Through much of the day, Sazama wondered whether it was legal for the Democrats to use the precinct as a campaign office. "I didn't think that had any business in our polling place," she says. "If they wanted to do that, they could have had an office away from where we were doing the voting." In fact, such tactics are specifically forbidden by South Dakota law. But Sazama didn't know that, and there were no Republican lawyers, from out of state or anywhere else, at the precinct to help her (the GOP poll watchers were all locals, like Sazama). So she did nothing.
The big-city attorneys were part of a force of 10,000 lawyers deployed nationwide by the Democratic National Committee, ostensibly to ensure that voters' rights would be protected. But there is compelling evidence to suggest that at least some of the lawyers did just the opposite. According to the testimony of dozens of South Dakotans who worked at the polls, the out-of-state attorneys engaged in illegal electioneering, pressured poll workers to accept questionable ballots, and forced polling places in a heavily Democratic area to stay open for an hour past their previously-announced closing time. In addition, the testimony contains evidence of people being allowed to vote with little or no identification, of incorrectly marked ballots being counted as Democratic votes, of absentee ballots being counted without proper signatures, and, most serious of all, of voters who were paid to cast their ballots for Sen. Johnson.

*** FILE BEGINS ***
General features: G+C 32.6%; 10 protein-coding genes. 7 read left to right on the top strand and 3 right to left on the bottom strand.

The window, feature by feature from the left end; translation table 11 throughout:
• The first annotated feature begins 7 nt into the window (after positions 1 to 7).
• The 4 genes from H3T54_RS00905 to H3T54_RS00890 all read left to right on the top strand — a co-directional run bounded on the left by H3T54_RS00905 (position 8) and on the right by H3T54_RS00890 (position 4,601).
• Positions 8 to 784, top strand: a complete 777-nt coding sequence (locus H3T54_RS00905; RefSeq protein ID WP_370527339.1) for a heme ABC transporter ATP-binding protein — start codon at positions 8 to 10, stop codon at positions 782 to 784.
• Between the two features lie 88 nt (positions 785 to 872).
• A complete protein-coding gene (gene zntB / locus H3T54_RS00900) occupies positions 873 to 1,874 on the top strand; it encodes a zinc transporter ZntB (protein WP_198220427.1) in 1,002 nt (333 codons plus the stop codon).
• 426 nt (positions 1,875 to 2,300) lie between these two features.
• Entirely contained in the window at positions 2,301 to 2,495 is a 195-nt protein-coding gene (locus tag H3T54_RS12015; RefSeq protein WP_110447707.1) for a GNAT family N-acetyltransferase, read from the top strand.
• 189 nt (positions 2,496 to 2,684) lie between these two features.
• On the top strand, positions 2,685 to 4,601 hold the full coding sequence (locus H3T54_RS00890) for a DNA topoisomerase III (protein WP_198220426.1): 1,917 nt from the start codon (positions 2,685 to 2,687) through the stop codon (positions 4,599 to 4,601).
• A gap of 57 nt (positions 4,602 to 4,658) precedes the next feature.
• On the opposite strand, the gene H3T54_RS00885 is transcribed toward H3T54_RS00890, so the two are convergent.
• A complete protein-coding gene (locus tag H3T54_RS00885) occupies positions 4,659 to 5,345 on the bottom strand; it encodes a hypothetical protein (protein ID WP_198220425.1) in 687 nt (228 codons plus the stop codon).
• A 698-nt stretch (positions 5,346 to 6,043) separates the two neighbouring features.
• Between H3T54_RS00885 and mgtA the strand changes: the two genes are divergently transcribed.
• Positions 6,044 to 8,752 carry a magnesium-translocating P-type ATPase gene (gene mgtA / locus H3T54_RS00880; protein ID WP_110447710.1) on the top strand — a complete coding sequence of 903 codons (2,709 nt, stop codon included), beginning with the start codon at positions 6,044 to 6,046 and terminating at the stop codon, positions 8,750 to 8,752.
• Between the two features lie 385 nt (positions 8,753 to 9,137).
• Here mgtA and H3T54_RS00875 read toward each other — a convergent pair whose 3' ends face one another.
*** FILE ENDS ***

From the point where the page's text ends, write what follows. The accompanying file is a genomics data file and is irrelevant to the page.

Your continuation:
The stories are told in more than 40 affidavits collected by Republicans in the days after the election and obtained by National Review. That evidence, along with interviews with state and local officials, suggests that Johnson may have benefited from hundreds of votes that were the product of polling-place misconduct. Had those votes not been added to his total, it seems likely that the senator, who won by just 524 votes, would instead have lost, and John Thune would today be South Dakota's senator-elect.